The international security standard developed by the Organisation for Economic Co-operation and Development (OECD) has been updated for the first time in 10 years to give more protection to companies using the internet.
The OECD's new 7799 guidelines will focus on security awareness, education and responsibility, proposing that security measures be incorporated from the ground up as an essential element of information systems.
Risk assessments will also be proposed as an essential tool for securing networks, and co-operation and swift action will be considered as vital to the prevention and detection of security breaches.
E-commerce minister Stephen Timms said: "We are faced with a major challenge of making the information age a safe place to do business. Today's launch marks a turning point in how we rise to that challenge.
"The UK has very actively supported and contributed to the revision of the original guidelines laid out in 1992. The new guidelines provide a set of principles that will help us create a culture of security."
The recent Information Security Breaches Survey from the Department of Trade and Industry revealed that fewer than a third of businesses encrypt files containing confidential details, and over a third of UK websites have no firewall in place.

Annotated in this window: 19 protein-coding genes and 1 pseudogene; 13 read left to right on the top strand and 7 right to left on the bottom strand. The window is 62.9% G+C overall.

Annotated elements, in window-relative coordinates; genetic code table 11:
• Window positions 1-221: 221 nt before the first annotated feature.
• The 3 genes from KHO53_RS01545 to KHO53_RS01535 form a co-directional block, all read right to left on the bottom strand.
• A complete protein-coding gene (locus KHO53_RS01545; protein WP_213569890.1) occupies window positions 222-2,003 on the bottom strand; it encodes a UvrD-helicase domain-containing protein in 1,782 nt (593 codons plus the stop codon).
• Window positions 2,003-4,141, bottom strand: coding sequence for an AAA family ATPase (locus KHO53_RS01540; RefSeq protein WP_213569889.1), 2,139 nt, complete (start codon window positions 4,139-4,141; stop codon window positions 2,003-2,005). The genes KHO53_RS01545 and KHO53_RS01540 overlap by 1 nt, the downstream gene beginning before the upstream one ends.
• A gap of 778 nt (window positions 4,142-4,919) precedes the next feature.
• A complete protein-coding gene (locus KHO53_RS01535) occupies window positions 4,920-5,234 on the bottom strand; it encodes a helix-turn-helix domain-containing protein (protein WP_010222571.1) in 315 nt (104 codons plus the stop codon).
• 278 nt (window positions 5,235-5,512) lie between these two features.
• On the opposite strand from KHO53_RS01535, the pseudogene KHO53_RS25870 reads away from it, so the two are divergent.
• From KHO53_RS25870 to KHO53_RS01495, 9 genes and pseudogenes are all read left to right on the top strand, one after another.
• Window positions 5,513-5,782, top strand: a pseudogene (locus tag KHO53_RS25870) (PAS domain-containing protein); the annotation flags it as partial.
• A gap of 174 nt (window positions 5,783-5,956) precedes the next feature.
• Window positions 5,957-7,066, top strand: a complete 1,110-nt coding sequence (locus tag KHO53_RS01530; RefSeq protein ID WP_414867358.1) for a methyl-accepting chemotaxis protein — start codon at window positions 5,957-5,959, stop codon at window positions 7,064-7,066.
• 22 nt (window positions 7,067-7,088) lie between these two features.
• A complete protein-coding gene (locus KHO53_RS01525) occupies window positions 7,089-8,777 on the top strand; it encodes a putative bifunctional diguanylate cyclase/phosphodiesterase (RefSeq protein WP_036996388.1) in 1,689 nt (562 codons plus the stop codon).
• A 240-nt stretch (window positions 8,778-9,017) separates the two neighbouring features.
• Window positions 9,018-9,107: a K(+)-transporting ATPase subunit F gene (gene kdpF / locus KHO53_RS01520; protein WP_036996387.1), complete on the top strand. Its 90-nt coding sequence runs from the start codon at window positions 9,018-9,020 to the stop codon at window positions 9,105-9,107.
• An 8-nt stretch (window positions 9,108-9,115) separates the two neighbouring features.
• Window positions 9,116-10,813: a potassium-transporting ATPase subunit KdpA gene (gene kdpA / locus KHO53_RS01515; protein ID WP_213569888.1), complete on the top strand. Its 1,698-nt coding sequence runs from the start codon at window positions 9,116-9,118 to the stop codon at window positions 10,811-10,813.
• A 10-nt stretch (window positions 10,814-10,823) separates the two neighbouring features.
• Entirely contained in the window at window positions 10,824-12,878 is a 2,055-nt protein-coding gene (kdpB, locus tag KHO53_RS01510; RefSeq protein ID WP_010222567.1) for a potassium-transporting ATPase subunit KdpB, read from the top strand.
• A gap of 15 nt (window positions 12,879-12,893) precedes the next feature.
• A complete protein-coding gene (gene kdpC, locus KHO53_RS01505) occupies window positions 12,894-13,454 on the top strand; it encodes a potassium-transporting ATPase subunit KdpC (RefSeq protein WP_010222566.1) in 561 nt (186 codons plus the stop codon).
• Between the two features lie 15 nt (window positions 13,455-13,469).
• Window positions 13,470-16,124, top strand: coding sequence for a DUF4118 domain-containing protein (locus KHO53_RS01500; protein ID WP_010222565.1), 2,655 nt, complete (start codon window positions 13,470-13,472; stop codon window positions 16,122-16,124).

Viruses are still identified as the cause of the most serious security breaches, but 17 per cent of businesses still have no software in place to guard against such attacks.
The Confederation of British Industry (CBI) welcomed the reviewed guidelines. CBI representative Jeremy Ward said: "Far too many businesses today are crossing the information highway without knowing anything about the risk.
"As a result, too many of them are becoming involved in nasty accidents involving information security.
"The key issue is not so much what individual businesses must do to protect themselves, although this is still very important, but rather the creation of an environment of trust and security.
"Development of such an environment will require close and co-ordinated co-operation between industry and government. The guidelines are the Green Cross Code of the information superhighway."
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